Just so you know the extent of my crazy, I wasn’t joking a couple weeks ago when I mentioned that I had made a list of all the breakfasts that I wanted to eat, at least the ones I could think of off the top of my head. It’s about four pages long.
This cornbread comes courtesy of the list…except it kind of doesn’t. On my, what do I even call it? A breakfast to-do list? That makes it sound tedious. Let’s go with breakfast inspiration list. On my breakfast inspiration list, this was listed as ‘blueberry oven pancake.’ And a puffy, pillowy blueberry oven pancake is definitely a good idea, in my opinion. But, when I was getting ready to make it, I noticed a half-used container of buttermilk in the refrigerator, and that made me want cornbread instead.
I love cornbread at breakfast. I like that nubbliness in the morning. Plus, depending on how you make it, it can be a delicious vehicle for eggs or for tons of butter and some honey, both of which are awfully tasty ways to start your day. Anyhow, the plan morphed from blueberry oven pancake to blueberry cornbread, which is also definitely a good idea in my opinion. But then I remembered the figs.
This area is about as far from a fig-growing region as you can possibly imagine, unless maybe you visualize Iceland or the actual North Pole (which doesn’t have any land anyway). But, on occasion you can get fresh figs at the market. Obviously they’ve been shipped, so they aren’t perfectly fresh, so I often find I don’t want them straight-up raw, but oh boy are they delicious when gently cooked or baked. And the season when we can get them is so short, it sort of starts to feel like it makes sense to put them in anything you can think of.
And I thought of cornbread. Lightly sweet, tender, dare I say a little bit cake-like (I know that is often an insult when applied to cornbread, but I mean it as a compliment here, an indicator of the moistness and tenderness of the crumb. That is to say, this bread reminds me of a much less sweet version of a rustic polenta cake – and who could resist the sound of polenta cake?!), and absolutely packed with glistening, juicy, flower-sweet figs.
So, cornbread with fresh figs it was. Baked in a cast iron skillet to give it crisped mahogany edges. I’ll admit I didn’t preheat the skillet with butter because I knew that would make me panic as soon as I put the batter in and I wouldn’t do a good job of putting the figs on top. But, even without the preheated pan, the edges crusted up beautifully while the rest of the cake stayed moist. The soft sweetness of the figs is wonderful with the heartier flavor of the corn. The combination becomes especially amazing if you spoon some ricotta onto your slice, though it’s quite amazing enough just by itself or with a thin smear of butter.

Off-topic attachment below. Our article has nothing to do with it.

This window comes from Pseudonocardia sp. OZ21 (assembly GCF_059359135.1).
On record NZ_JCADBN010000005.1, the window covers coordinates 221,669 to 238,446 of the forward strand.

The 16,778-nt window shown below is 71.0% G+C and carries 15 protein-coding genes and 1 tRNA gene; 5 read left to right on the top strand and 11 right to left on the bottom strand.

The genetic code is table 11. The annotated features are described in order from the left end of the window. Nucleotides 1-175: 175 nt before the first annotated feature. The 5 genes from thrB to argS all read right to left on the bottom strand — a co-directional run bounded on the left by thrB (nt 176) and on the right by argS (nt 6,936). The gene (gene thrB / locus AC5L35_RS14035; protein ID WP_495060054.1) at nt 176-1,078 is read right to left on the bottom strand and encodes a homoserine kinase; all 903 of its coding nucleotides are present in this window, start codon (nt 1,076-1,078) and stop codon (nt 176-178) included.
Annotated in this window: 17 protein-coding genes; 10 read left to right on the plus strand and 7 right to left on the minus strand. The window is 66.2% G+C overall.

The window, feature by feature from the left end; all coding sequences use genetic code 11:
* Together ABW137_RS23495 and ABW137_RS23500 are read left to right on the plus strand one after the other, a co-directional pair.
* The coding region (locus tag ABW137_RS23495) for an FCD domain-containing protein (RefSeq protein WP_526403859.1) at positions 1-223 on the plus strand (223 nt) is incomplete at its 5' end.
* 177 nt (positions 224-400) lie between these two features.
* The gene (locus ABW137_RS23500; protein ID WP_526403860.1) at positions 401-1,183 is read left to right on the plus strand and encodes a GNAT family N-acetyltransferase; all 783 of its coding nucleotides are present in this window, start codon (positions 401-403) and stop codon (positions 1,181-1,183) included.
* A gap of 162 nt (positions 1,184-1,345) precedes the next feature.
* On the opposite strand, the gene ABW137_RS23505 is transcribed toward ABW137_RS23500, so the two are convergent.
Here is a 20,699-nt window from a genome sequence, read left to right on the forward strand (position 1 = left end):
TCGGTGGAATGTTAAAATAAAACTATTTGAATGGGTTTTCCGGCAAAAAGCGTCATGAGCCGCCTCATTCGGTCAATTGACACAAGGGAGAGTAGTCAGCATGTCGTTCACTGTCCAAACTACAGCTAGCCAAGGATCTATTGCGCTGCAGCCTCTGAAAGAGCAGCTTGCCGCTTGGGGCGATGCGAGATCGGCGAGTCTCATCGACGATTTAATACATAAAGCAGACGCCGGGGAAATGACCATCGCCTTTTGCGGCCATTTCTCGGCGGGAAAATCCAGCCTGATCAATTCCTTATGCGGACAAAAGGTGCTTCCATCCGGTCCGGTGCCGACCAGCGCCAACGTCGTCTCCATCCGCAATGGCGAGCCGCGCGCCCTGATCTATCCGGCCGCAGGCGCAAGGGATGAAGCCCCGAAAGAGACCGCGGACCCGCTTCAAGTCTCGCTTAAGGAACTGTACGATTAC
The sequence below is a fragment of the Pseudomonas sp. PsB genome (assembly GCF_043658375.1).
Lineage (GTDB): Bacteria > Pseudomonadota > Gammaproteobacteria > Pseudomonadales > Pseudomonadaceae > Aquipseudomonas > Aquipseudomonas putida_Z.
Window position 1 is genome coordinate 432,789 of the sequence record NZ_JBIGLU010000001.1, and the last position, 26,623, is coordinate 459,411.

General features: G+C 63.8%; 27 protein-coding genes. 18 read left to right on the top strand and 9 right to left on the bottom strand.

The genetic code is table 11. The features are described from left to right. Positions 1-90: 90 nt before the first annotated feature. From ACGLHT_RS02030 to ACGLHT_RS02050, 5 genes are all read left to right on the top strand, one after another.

We feasted on it and the toasted leftovers of it for breakfast for days, and now that it’s completely eaten, I’m already dreaming of another. Though maybe I should make that oven pancake first. (p.s. If cornbread for breakfast isn’t your thing, I think this would also be an amazing side dish with pork chops or pork tenderloin.)
- ½ cup (1 stick) butter, barely softened and cut into chunks, plus more for greasing the pan
- ⅔ cup sugar
- 2 large eggs
- 1 cup coarse yellow cornmeal
- 1½ cups flour
- 2 teaspoons baking powder
- ½ teaspoon baking soda
- ½ teaspoon salt
- 1½ cups milk or buttermilk (buttermilk is preferable, in my opinion!)
- 8 oz. fresh figs, stemmed and halved
- Heat your oven to 375F. Grease a deep 9 or 10-inch cast iron skillet or another heavy baking pan with butter.
- In the bowl of a standing mixer fitted with the paddle attachment, cream together the butter and the sugar until light and fluffy, about 3 minutes.
- Beat in the eggs one at a time, stopping to scrape down the sides of the bowl as needed. Beat in the cornmeal.
- In a small bowl, stir together the flour, baking powder and soda, and salt. Mixing on low speed, add the dry ingredients in 3 additions, alternating with the buttermilk, and starting and ending with the dry ingredients.
- Scrape the batter into the greased pan, then arrange the halved figs on top. Bake until the cornbread is golden brown and a toothpick inserted into the center comes out clean, about 40-50 minutes.
- Serve warm, with spoonfuls of ricotta, if desired. The cornbread keeps, tightly covered, for several days. Just lightly toast slices in a toaster oven before serving and you’re good to go.